If You’re Nearing the End of Your Repayment
Determine Your Payoff Celebration.
It feels a bit odd to pay off your debt. You expect balloons to fall from the air and strangers to break out into song and dance, but you usually don’t get more than one last summary from your student loan servicer. Full payment of student loan debt is something to celebrate (and celebrate well!).
Thinking about what you’ll do when you finally make the last payment is motivating and also gives you a well-earned pat on the back. The celebration can be as small as a nice dinner, permission to buy the fancy Greek yogurt you always want to, or as large as a weekend trip. Just, of course, organize something that is within your means. There’s absolutely no reason to celebrate paying off debt by going into more debt elsewhere.
Figure out how You’ll Reallocate Your Monthly Payments.
The most exciting thing about paying off student loan debt is that all the money you were previously shoveling into repayment is now yours again. That’s not to say this money should be squandered. You can use this (along with the great financial habits you developed along the way) to fortify your future finances.
For example, my payments were hovering around $500 per month. When I finally pay off my debt, that monthly $500 will sit pretty in my Roth IRA retirement account. What you do with your new surplus of money can dictate the future of your finances. Determine what your goals are (for example, do you want to buy a house? Do you want to travel?) and plan how you’ll use the extra money to get closer to achieving them.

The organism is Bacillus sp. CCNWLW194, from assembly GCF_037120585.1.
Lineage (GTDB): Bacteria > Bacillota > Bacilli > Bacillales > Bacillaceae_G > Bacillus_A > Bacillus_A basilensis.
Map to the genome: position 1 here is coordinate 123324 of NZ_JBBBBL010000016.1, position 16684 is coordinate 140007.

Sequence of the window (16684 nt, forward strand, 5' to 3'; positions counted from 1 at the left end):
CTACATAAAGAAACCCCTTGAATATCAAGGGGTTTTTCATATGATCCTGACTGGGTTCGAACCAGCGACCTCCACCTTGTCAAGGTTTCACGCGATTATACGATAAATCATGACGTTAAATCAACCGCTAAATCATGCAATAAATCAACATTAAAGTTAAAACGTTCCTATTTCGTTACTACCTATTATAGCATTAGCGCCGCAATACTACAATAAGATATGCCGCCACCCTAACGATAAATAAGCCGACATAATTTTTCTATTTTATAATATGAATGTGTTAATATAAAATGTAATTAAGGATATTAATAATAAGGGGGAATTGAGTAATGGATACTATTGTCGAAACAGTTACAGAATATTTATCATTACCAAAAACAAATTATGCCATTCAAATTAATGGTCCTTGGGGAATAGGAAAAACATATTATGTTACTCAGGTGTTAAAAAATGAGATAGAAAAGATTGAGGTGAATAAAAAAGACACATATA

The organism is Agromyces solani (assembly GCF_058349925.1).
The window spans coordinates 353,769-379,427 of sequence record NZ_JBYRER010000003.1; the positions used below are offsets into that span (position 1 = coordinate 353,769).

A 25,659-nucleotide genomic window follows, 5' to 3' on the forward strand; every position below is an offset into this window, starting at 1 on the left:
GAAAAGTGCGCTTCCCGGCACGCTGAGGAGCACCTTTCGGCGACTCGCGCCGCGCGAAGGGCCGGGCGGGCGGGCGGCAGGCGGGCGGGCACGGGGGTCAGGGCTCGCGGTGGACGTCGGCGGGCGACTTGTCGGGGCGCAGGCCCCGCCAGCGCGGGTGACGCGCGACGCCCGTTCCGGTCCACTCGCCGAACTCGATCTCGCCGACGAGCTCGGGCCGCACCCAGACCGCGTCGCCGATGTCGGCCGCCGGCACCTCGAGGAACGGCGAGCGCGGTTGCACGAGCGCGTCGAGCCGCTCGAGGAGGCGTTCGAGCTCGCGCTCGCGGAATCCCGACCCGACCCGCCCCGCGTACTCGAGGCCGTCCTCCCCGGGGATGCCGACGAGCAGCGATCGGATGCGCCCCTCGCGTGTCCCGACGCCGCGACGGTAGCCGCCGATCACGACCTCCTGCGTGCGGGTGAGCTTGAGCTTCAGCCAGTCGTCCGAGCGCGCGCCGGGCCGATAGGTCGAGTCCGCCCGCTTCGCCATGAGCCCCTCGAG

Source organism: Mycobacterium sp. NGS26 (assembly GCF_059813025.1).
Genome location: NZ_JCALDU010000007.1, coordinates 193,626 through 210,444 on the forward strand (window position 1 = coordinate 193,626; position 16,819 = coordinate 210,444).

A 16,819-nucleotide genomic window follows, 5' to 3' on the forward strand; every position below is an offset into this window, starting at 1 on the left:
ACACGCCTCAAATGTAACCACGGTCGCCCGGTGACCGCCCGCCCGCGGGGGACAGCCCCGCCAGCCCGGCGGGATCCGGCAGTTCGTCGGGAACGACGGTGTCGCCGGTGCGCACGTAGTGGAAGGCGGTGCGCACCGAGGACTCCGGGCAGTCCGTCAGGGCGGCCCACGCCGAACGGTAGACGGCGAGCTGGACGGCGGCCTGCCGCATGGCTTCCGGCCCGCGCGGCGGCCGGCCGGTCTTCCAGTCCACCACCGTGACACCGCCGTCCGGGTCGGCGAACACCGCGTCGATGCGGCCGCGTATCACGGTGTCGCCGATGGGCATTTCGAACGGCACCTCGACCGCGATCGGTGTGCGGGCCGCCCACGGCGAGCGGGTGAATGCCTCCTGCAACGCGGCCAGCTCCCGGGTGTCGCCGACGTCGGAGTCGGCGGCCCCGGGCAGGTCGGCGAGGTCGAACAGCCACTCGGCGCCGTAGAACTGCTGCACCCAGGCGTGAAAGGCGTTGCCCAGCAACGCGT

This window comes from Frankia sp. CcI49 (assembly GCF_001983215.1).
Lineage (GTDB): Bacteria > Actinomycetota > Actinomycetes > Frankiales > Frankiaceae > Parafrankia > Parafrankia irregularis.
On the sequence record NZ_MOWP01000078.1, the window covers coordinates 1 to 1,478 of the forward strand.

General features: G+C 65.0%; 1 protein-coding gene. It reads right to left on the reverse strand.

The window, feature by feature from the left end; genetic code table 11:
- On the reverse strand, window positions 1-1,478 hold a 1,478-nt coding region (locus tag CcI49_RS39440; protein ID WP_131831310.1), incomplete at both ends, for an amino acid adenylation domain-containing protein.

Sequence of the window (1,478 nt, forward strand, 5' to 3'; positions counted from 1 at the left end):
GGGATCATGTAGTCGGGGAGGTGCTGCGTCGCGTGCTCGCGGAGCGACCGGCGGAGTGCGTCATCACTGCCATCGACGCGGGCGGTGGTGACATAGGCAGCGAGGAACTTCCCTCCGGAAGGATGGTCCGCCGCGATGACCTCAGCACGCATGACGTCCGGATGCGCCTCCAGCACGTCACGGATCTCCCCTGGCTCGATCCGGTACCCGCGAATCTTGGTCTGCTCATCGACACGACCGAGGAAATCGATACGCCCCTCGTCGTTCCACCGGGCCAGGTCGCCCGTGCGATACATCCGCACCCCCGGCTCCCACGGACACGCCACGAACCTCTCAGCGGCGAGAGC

If You’re Struggling to Make Payments
Pull Off the Band-Aid.
I can tell you with absolute certainty that inaction is not an effective repayment strategy. It feels all consuming and scary to not make payments. You are not the first to feel this way, and you certainly won’t be the last. Don’t feel the need to suffer alone. There are resources just for you.
The wonderful thing about personal finance (if you don’t already know) is that it has an incredible online community. Whatever hardship or worry you’re facing, be sure to know that you’re not the first to have faced it. There are blogs and forums that can help you feel understood and heard. I do feel it’s worth mentioning that not everything you read online is fact, so please do your due diligence before making any decisions based on online advice.
I brought up the need to ask questions at the beginning of the post. It’s sound advice for most stages of repayment, but it’s most certainly important when you feel as if you’re struggling. I’ll say once again, there is no shame in asking questions and seeking knowledge that you don’t have.
In fact, the term “financial literacy” is proof in the pudding; Literacy means “competence or knowledge in a specified area.” You cannot achieve this competence without careful studying and learning. Those who are financially literate are not smarter than you or wiser than you. They’ve simply had more exposure (most likely by asking questions!). You have it in you. I know you do.
Go Forth and Conquer!
As of publication date, I’ve managed to pay down nearly 25K of my 27K student loan debt. My goal is to reach zero debt by January 1st, 2017. I’m not saying it was easy or pleasant. The repayment has been with its fair share of frustration and pain.
But it happened. And in case you were wondering, yes it feels brilliant to almost be on the other side of student loan debt!
Now that I’m so close I think I can finally say with confidence that you can do it. I’m not guessing, I’m telling you from my own experience. Now, go forth and kick your student loan’s butt.